For What Itâ€™s Worth
Transparency and valuation are hot topics right now. HedgeWorld will be devoting the June issue of Accredited Investor to the topic, and Martin de Saâ€™Pinto recently wrote about SuperDerivativesâ€™ take on the matter.
Today, the New York Times carried a story from a conference Thursday put on by Standard & Poorâ€™s. Itâ€™s not the most in-depth piece on valuation, but it clearly illustrates the divide between bankers and some economists when it comes to valuing hard-to-price or long-term securities on balance sheets.
Banks are particularly concerned about having to mark down assets simply because the markets have frozen up. Bob Traficanti, head of accounting policy and deputy comptroller at Citigroup, suggested that some assets could be marked as if they would be held until they matured.
But the accountants in the room fired back. Mr. Traficantiâ€™s suggestion did not seem â€śparticularly economically grounded,â€ť said Robert H. Herz, the chairman of the Financial Accounting Standards Board, which oversees accounting rules.
Weâ€™re going to be hearing a lot about FAS 157 in the days and weeks ahead. To prep, it might be helpful to check out some of the primers on the accounting rule, including this good one from November on the Wall Street Journalâ€™s MarketBeat blog. As always, the comments section is nearly as interesting as the main entry.
The Naked Fed
So, banks are lining up to use the Fedâ€™s discount window and the cash theyâ€™re getting is greasing the skids of the global credit markets. This is supposed to be a good thing. If itâ€™s so good, how come the Fed doesnâ€™t disclose which banks are using this lending facility? And what about the collateral?
And frankly, the Fed announcing this reminds me of Lt. Frank Drebinâ€™s efforts at crowd control in The Naked Gun.
Carlyle Conspiracy Theories
Thereâ€™s really no secret conspiracy to Carlyleâ€™s moves, including its recent purchase of Booz Allen Hamilton. Itâ€™s just good business. Carlyle knows that the true guaranteed cash is in government contracts, and so Carlyle is keeping Booz Allenâ€™s government business and will spin off the commercial part of the consulting company. Look at it as a knowledgeable bet on the direction of the economy.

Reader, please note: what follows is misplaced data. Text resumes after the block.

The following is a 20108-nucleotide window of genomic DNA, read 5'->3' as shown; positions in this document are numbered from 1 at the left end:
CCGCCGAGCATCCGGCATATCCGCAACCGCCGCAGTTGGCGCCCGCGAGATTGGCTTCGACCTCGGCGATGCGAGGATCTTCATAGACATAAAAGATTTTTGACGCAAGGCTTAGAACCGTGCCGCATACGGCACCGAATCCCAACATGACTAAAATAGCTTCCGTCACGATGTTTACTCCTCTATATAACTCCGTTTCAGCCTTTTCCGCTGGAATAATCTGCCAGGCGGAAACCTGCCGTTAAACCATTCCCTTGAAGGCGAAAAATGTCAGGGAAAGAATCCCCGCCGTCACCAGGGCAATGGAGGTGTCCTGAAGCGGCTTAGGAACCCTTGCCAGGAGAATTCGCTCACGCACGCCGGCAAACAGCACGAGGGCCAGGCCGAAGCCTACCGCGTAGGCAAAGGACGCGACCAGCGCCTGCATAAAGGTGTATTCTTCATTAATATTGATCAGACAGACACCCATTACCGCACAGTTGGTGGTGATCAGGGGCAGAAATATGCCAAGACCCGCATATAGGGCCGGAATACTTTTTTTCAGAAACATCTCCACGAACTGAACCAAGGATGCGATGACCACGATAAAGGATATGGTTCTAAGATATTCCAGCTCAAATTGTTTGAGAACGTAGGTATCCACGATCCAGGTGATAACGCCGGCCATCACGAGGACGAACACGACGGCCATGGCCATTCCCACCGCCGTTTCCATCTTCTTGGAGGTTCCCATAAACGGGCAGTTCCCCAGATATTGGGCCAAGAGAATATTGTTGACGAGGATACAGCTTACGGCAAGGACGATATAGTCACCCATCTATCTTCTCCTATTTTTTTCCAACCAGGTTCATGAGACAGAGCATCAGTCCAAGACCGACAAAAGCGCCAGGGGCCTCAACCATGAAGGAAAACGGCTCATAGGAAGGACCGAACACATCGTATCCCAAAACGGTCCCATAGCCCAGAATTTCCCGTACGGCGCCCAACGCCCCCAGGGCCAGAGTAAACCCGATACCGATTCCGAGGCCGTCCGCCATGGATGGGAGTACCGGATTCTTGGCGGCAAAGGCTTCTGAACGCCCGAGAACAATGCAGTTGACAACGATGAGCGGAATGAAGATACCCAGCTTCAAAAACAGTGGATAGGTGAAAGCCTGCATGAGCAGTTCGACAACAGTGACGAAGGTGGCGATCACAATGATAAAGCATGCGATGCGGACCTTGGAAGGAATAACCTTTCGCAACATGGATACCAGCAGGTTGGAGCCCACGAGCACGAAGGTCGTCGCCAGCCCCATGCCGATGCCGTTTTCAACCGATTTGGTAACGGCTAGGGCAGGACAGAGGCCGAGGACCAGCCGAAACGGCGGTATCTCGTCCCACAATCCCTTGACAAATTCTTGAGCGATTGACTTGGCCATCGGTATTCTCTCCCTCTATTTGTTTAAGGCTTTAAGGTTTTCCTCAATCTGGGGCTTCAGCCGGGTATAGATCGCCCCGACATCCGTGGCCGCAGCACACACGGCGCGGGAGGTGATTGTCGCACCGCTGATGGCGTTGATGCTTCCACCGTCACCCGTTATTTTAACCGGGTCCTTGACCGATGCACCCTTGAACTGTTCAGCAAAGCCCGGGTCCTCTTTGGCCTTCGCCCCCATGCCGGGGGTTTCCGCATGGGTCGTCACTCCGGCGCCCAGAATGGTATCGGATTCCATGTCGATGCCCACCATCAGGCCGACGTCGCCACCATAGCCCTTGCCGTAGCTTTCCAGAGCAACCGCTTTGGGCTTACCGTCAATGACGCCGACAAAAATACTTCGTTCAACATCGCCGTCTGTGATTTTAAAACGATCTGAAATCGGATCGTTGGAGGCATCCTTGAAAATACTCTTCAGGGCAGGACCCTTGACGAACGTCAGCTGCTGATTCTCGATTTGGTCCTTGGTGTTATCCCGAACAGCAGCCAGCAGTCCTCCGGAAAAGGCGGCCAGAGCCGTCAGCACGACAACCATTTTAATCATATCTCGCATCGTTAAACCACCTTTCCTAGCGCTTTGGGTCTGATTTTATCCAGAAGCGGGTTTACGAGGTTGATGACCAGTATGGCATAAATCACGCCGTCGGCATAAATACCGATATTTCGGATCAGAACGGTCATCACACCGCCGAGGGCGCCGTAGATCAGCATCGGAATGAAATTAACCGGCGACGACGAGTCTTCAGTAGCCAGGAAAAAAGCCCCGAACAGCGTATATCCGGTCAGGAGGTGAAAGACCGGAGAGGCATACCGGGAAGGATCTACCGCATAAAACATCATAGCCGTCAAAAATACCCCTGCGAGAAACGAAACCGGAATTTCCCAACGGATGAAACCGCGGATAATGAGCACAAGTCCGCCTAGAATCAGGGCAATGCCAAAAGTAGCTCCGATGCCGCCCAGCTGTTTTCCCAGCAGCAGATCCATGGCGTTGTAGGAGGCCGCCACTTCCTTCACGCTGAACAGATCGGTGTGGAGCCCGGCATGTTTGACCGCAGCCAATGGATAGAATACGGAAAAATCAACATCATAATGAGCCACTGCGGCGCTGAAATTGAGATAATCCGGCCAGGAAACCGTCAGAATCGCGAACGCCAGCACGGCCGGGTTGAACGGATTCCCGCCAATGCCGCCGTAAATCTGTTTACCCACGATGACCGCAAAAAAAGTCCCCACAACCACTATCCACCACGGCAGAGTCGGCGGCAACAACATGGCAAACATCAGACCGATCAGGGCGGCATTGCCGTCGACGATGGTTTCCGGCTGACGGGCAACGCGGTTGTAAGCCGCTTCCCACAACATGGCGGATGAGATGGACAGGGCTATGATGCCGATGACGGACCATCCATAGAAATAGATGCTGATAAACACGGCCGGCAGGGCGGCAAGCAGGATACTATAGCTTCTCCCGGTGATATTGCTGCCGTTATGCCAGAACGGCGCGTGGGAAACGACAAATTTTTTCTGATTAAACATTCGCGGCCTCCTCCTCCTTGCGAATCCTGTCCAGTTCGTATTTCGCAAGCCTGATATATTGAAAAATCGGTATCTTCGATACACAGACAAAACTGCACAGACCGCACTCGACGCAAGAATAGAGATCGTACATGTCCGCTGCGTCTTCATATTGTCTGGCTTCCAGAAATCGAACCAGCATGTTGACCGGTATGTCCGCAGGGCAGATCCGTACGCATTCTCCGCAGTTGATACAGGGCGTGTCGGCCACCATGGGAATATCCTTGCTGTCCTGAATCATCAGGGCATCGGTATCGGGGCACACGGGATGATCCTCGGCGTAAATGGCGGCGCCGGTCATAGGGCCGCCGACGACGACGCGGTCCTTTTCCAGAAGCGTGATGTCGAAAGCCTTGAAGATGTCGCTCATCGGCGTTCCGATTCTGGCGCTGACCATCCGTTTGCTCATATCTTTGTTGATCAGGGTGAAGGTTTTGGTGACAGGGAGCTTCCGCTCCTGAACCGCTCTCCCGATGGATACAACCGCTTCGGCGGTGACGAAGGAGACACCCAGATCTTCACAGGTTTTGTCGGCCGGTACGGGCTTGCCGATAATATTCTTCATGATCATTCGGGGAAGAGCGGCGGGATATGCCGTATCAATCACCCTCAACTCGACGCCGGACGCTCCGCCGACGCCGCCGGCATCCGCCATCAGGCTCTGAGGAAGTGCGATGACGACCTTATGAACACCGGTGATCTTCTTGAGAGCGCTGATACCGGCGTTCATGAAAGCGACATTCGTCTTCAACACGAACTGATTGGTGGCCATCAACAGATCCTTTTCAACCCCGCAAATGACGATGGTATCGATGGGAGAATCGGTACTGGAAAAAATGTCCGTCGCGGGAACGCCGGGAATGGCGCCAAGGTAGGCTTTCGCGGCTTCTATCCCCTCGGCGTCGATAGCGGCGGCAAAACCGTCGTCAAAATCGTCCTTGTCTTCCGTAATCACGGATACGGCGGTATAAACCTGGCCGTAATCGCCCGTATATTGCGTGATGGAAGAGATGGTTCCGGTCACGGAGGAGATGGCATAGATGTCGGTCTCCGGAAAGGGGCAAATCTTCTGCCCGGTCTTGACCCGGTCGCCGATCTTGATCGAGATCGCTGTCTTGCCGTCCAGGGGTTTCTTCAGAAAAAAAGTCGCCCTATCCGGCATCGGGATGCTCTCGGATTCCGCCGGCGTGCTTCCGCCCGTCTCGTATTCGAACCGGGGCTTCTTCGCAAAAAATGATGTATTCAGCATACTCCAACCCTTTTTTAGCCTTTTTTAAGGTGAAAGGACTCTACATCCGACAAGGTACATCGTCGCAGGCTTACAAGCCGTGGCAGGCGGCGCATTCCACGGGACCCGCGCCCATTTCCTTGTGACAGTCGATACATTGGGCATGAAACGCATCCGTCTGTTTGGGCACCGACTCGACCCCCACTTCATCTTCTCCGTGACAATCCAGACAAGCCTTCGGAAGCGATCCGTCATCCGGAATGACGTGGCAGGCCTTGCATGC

Not Getting It
From the Chicago Tribune: The Saudis have made it clear that they see no great world demand for increased production, Stephen Hadley, the president’s national security adviser, said after private meetings between the president and king at Abdullah’s ranchâ€”and they are not bowing for one customer, albeit the world’s biggest consumer.
Right. They wonâ€™t increase production because they canâ€™t. Whatâ€™s amazing about stories like these, which swallow the Saudi line about how theyâ€™re â€śmeeting demandsâ€ť hook, line and sinker, is that they uniformly fail to read between the lines, and ignore what a growing number of scientists contend is the reality that the Saudis arenâ€™t producing more oil because they cannot produce any more oil.
The hint is right here: Lately, the Saudis have pledged to raise their full capacity for drilling from 11 million barrels a day to 12.5 million by the end of 2009. But in the meantime, the Saudis have been actually producing just 9 million barrels a day, about 10 percent of the world’s supply.
Still Not Getting It
News Story: Construction of new homes posted the biggest increase in more than two years in April.
Itâ€™s always interesting to parse terminology. New home construction in this case means apartments. Construction of single-family homes, which has constituted the bulk of the U.S. economy for a good long while, now, actually declined by 1.7%.